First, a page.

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INDUSTRY: Keyways winery has new owners, expansion plans

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INDUSTRY: Keyways winery has new owners, expansion plans

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Keyways Vineyard & Winery is losing its distinction as Temecula Valley’s only woman-owned winery, but its sale this month will position the business for growth over the next few years.

Silverton Partners, a South Pasadena-based investment group, has purchased the 13-acre property for an undisclosed sum with plans to increase production from its current 5,000 to 8,000 cases a year to as many as 20,000 to 30,000, and to expand the current business model, selling direct to customers through the winery or its wine club, to include wholesale distribution, and exporting, particularly to Asia.

Terri Delayer, who has owned Keyways since 2004, said she’ll hand over the keys at the end of the month but plans to stay on indefinitely as a consulting partner. “I really like their vision and their plans,” she said of the new owners.

Efforts to reach Silverton were unsuccessful.

Founded in 1989, Keyways is one of the early Temecula Valley wineries and the second built on De Portola Road, according to Delayer. The winery specializes in Mediterranean varieties and is probably best known for its Ligonier and Rosanne, as well as it is temporarily and Grenache and various blends.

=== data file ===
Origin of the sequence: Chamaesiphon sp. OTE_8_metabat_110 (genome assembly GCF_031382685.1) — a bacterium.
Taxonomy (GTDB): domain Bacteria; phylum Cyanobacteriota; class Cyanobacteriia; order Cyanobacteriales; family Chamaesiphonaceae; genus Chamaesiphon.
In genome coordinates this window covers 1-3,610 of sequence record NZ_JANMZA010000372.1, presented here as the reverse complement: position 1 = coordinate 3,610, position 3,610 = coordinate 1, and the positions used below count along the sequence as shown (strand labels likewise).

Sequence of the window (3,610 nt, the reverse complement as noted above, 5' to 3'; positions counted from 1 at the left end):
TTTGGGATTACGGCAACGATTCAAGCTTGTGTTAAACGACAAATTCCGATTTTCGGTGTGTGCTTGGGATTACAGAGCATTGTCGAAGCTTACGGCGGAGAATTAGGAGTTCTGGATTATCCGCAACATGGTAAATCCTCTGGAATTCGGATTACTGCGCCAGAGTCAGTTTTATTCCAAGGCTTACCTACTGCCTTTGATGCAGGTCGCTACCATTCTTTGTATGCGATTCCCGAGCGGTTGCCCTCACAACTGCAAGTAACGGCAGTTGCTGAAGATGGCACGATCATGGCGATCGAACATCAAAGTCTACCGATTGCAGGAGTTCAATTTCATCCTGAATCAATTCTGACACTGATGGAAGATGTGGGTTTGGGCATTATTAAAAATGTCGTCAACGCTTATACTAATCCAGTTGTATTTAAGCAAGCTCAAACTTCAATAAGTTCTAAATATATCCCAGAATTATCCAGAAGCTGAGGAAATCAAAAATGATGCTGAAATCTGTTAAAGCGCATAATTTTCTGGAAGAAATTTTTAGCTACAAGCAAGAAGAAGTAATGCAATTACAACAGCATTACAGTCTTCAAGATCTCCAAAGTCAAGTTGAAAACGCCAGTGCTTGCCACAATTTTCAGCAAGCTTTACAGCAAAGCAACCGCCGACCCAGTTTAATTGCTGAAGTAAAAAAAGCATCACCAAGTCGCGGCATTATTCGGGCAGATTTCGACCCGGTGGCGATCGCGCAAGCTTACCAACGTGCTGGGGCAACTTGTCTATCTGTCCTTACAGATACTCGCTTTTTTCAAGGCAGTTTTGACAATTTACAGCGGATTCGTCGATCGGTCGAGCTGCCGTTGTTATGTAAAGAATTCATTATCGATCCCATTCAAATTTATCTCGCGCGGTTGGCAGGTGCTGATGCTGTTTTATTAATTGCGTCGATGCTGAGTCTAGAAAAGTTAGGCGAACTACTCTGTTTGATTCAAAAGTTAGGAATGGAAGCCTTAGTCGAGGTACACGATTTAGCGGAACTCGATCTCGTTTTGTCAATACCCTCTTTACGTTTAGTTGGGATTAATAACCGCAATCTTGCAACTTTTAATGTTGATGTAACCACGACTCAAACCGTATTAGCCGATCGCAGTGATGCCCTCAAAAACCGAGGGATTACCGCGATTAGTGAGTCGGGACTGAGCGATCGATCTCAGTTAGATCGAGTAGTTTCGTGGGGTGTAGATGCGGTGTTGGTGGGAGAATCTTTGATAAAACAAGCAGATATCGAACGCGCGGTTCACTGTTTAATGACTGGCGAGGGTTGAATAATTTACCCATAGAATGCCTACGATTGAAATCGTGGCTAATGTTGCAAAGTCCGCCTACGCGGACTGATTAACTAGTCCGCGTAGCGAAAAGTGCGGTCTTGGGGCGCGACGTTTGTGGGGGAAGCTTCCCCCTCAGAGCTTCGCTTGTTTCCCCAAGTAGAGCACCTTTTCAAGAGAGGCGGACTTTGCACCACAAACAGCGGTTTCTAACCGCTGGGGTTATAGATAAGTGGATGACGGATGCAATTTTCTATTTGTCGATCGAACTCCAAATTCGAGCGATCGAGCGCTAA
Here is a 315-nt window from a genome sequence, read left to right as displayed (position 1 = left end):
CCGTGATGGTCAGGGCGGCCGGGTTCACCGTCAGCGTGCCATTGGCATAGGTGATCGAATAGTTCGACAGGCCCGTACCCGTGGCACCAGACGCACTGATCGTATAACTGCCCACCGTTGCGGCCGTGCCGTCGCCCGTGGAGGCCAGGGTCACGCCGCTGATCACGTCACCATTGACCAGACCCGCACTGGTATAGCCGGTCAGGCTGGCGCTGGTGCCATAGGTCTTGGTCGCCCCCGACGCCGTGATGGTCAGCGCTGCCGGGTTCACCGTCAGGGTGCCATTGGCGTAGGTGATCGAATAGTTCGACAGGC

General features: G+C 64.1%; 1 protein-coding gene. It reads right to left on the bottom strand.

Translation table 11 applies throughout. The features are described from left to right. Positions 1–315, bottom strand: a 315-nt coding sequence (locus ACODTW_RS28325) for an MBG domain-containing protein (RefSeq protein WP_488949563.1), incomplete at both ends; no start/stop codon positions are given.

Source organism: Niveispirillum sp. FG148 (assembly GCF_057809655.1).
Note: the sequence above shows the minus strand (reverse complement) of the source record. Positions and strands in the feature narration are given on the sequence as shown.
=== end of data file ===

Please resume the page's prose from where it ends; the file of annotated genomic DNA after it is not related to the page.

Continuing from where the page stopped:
Delhamer, a lawyer, accountant and commercial real estate broker, said she initially bought Keyways as an investment, but when the winemaker to whom she leased the winery left, she took over operations and started learning fast. “It was close the tasting room or learn to run a winery,” she recalled.

The Southern California native said she enjoys the wine business, and the decision to sell was strictly financial. “It’s really hard for an individual to sustain the investment and the cash-flow challenges of a winery,” she said.

Keyways did not begin feeling the effects of the recession until summer 2009, when sales slowed and Keyways’ wine club began losing members, Delhamer said. Still, one bright spot remained: weddings and other events, which have continued to grow despite the economy.

The rest of the business has since stabilized, too, Delhamer said, but at a much lower level than in 2007 or 2008. And she expects it will be another couple of years before the business sees significant increases in traffic and sales.

Most Temecula Valley wineries remain family-owned, but Delhamer said more could change hands as the economic stagnation drags on.

Delhamer had the property up for sale for a couple of years before making the deal with Silverton. Online listings show an asking price of $3.9 million to $4 million.

Delhamer has remained active in the commercial real estate industry during her tenure at the winery and said she will continue that role, too, at Grubb & Ellis’ Ontario office. She’s also on the boards of the Economic Development Corp. of Southwest California and the Temecula Valley Convention and Visitors Bureau.

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